Omani Owl – Breaking News & Interview

Discovered in 2013 by Magnus Robb and the Sound Approach and confirmed using sound analysis, Omani Owl has created a stir among both birders and biologists. That a bird around the size of a Barn Owl Tyto alba had evaded discovery was extraordinary. Now one has been captured- the ‘discovery-of-a-lifetime’ story continues…

 Omani Owl Strix butleri, Al Hajar mountains, Oman, 2 March 2015. Magnus Robb, Alyn Walsh & The Sound Approach


Omani Owl Strix butleri, Al Hajar mountains, Oman, 2 March 2015. Magnus Robb, Alyn Walsh & The Sound Approach

Discovered in 2013 by Magnus Robb and the Sound Approach and confirmed using sound analysis, Omani Owl has created a stir among both birders and biologists. That a bird around the size of a Barn Owl Tyto alba had evaded discovery was extraordinary. That it was described and named only using sound recordings and photographs was controversial.

When a rival group of researchers re-examined museum specimens of the closely related Strix butleri, they suspected that its type specimen was in fact an Omani Owl. All the other specimens were different enough, especially when their genes were analysed, to be described as a new species, Strix hadorami. However, the study did not examine DNA of Omani Owl.

In a new paper published online Magnus Robb and his colleagues returned to the mountains of Oman where they captured and released an Omani Owl.* Feathers and blood from the owl corroborated both teams’ findings that there are two different Strix species in the Middle East. DNA analysis shows that Omani Owl is the same as Strix butleri, and the other species is the recently named but much better known Desert Owl S. hadorami (previously ‘Hume’s Owl’).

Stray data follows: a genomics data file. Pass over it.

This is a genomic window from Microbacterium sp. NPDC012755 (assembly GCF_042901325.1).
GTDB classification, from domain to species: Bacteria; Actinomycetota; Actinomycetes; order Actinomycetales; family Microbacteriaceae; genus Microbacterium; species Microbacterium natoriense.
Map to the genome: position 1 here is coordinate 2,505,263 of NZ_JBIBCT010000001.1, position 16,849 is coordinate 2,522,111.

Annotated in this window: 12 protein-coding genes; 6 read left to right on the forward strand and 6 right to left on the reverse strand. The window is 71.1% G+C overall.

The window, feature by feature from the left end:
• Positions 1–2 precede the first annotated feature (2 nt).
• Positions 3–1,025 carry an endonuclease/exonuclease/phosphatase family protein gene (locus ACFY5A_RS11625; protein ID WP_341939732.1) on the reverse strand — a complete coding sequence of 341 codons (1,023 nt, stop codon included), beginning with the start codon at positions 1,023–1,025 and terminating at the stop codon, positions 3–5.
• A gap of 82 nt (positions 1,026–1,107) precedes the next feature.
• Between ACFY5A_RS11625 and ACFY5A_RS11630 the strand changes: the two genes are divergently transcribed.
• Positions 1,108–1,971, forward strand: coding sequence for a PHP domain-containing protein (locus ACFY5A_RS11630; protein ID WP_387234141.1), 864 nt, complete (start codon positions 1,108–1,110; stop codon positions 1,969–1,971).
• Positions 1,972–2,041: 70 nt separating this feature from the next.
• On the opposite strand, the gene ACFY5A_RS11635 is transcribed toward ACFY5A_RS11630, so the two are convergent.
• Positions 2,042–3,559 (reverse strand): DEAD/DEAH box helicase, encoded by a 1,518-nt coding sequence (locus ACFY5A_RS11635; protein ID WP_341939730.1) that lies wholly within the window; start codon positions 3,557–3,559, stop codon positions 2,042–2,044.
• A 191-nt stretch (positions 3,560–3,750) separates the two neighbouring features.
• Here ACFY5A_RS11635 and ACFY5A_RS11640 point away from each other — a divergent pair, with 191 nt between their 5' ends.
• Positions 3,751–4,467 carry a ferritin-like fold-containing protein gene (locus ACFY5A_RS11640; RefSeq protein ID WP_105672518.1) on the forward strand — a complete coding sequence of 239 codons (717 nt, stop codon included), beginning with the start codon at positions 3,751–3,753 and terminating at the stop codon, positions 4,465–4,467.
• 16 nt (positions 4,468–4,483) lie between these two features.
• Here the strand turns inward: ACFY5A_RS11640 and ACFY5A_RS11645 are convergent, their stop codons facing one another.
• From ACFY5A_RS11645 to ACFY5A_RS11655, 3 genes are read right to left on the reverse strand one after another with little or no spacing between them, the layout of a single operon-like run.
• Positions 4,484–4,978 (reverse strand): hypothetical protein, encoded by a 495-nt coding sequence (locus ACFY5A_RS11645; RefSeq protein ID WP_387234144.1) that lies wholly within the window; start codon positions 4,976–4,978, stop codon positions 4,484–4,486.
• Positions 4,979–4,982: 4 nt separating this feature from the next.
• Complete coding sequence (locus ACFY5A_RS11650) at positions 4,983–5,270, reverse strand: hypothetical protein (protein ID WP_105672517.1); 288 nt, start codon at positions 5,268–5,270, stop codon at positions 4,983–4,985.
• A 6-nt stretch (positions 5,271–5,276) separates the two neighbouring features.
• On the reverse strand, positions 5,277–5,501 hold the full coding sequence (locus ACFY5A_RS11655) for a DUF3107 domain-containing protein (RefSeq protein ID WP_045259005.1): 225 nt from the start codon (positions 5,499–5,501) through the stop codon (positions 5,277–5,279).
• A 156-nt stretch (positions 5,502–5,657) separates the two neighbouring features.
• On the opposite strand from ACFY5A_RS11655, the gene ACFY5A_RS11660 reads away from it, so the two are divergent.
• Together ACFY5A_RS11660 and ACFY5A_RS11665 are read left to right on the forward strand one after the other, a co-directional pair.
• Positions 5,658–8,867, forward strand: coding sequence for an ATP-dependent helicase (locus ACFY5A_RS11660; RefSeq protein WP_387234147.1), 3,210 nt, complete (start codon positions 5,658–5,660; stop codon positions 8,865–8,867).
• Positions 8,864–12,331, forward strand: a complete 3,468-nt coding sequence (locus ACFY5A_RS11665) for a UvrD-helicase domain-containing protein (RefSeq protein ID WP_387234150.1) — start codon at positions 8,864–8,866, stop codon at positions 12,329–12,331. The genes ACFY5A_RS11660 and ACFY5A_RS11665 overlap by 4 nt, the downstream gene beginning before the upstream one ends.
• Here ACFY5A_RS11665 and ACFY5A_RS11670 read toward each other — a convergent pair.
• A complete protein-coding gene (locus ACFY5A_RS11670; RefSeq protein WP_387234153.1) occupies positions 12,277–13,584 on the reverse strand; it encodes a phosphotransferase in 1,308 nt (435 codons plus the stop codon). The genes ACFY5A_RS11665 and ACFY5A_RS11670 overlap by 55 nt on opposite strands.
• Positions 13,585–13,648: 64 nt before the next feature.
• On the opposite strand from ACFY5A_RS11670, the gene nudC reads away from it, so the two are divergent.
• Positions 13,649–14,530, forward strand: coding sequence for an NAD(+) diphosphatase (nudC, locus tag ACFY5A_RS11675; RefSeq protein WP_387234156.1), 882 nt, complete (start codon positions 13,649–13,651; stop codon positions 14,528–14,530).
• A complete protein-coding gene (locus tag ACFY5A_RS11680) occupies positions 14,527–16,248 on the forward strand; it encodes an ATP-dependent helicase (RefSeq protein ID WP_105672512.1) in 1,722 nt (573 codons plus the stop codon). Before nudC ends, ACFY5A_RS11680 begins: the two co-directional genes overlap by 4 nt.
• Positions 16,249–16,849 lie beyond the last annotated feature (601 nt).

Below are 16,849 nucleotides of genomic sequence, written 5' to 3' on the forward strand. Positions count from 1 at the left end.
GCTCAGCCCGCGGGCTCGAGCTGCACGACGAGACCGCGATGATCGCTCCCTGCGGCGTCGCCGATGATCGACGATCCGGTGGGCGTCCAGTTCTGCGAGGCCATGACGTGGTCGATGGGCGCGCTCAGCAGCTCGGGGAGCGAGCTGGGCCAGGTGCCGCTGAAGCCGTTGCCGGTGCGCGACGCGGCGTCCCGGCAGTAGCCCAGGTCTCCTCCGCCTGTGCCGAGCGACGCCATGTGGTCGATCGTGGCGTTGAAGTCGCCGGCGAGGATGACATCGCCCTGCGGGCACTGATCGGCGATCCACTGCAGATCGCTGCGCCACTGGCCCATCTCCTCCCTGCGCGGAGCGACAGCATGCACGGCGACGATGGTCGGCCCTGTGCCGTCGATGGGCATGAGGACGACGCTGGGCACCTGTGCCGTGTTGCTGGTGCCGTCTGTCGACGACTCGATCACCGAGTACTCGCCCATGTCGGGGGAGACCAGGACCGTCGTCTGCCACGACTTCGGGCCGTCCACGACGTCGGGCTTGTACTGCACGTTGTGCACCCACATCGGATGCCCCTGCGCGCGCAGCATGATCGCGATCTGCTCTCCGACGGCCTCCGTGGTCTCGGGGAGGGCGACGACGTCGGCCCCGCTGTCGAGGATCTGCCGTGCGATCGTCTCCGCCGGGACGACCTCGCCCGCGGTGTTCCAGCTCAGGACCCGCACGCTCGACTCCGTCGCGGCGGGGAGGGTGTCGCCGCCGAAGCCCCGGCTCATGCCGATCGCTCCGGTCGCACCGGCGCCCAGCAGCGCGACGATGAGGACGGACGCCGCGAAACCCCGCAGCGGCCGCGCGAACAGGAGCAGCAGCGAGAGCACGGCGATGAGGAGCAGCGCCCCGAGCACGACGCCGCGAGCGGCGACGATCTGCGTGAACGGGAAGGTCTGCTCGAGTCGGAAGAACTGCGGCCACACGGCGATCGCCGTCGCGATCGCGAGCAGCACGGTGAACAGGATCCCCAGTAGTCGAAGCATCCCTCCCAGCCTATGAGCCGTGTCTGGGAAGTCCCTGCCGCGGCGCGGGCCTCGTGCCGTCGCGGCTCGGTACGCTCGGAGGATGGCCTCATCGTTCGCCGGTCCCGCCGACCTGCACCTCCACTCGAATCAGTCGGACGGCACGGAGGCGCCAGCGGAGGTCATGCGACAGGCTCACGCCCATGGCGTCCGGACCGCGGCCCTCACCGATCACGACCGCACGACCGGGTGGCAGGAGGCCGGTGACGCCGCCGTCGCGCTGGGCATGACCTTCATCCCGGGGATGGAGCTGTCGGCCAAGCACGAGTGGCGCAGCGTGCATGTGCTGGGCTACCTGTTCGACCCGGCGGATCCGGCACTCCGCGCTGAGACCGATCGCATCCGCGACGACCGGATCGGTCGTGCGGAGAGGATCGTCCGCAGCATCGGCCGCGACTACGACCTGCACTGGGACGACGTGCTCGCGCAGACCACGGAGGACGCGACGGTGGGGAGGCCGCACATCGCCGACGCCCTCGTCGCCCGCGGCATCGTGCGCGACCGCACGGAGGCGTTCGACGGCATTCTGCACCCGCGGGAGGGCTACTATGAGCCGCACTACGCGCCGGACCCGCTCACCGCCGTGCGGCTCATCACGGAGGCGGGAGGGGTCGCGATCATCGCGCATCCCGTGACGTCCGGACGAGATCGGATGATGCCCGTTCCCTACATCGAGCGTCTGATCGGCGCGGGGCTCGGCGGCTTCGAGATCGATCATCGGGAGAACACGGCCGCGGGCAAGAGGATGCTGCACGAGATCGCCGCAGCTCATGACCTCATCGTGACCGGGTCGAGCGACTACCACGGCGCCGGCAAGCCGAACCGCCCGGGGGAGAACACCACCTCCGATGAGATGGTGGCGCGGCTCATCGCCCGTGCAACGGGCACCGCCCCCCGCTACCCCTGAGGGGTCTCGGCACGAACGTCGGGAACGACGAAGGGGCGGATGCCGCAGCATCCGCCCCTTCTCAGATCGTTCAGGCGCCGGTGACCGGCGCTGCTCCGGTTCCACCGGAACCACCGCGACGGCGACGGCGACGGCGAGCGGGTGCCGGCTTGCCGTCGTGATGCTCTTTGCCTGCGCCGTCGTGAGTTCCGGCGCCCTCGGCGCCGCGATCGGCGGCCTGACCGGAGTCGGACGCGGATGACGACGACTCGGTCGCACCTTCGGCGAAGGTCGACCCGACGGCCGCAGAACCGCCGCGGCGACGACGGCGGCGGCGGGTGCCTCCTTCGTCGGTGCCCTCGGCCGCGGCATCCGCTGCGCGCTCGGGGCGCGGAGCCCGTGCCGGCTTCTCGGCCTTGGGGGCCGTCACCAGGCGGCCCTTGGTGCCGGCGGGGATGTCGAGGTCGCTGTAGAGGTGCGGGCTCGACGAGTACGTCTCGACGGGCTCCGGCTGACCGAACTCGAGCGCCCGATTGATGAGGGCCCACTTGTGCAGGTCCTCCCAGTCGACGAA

So when Magnus heard unknown sounds of an owl in March 2013, he was in fact rediscovering a species previously known from just one tatty old specimen in The Natural History Museum (Tring, England) said to be from Pakistan, and collected 135 years earlier.

The new paper also examines DNA from a mystery owl discovered in Mashhad, northeastern Iran in January 2015. Babak Musavi and Ali Khani took four feathers for DNA analysis, which the team showed was also of an Omani Owl, the first confirmation that it still exists outside the Arabian peninsula and 1300 km from the nearest record of this species.

* with the permission of the Omani Ministry of Environment and Climate Affairs, as part of a joint conservation project with the Environment Society of Oman and BirdLife International.

This new study once again underscores that much remains to be learned from owls. Magnus Robb’s recently published book ‘Undiscovered Owls’ describes his work on owls in detail.

Robb, MS, Sangster, G, Aliabadian, M, van den Berg, AB, Constantine, M, Irestedt, M, Khani, A, Musavi, SB, Nunes, JM, Sarrouf Willson, M & Walsh, AJ (2015). The rediscovery of Strix butleri (Hume, 1878) in Oman and Iran, with molecular resolution of the identity of Strix omanensis Robb, van den Berg and Constantine, 2013.

Robb et al – Strix butleri (20-8-2015) (1)

 

Forthcoming Interview

(from Martin G.)

Stand out highlight of Birdfair 2015 was chewing the cud with the Sound Approach guys- more nocturnal migration recording to come soon from Flamborough then! I also engaged Magnus in a full half hour recorded interview. A couple of years ago we met for a coffee and ‘Undiscovered Owls’ was just emerging as a ‘working title’ for a new book. Amazingly there was no hint of something called an Omani Owl. Be careful what you wish for!

This interview will be a MUST listen! Magnus does gorgeous impressions of owl calls from the Tawny’s to the Omani’s, plus a host in between like the Cyprus Scop’s Owl as he thoroughly and entertainingly informs and inspires. Watch this space.

One of my 2015 Birdfair highlights. Chilling. learning and wonderful scheming with Magnus Robb and Nick Hopper of the Sound Approach last weekend.

One of my 2015 Birdfair highlights. Chilling. learning and wonderful scheming with Magnus Robb and Nick Hopper of the Sound Approach last weekend.

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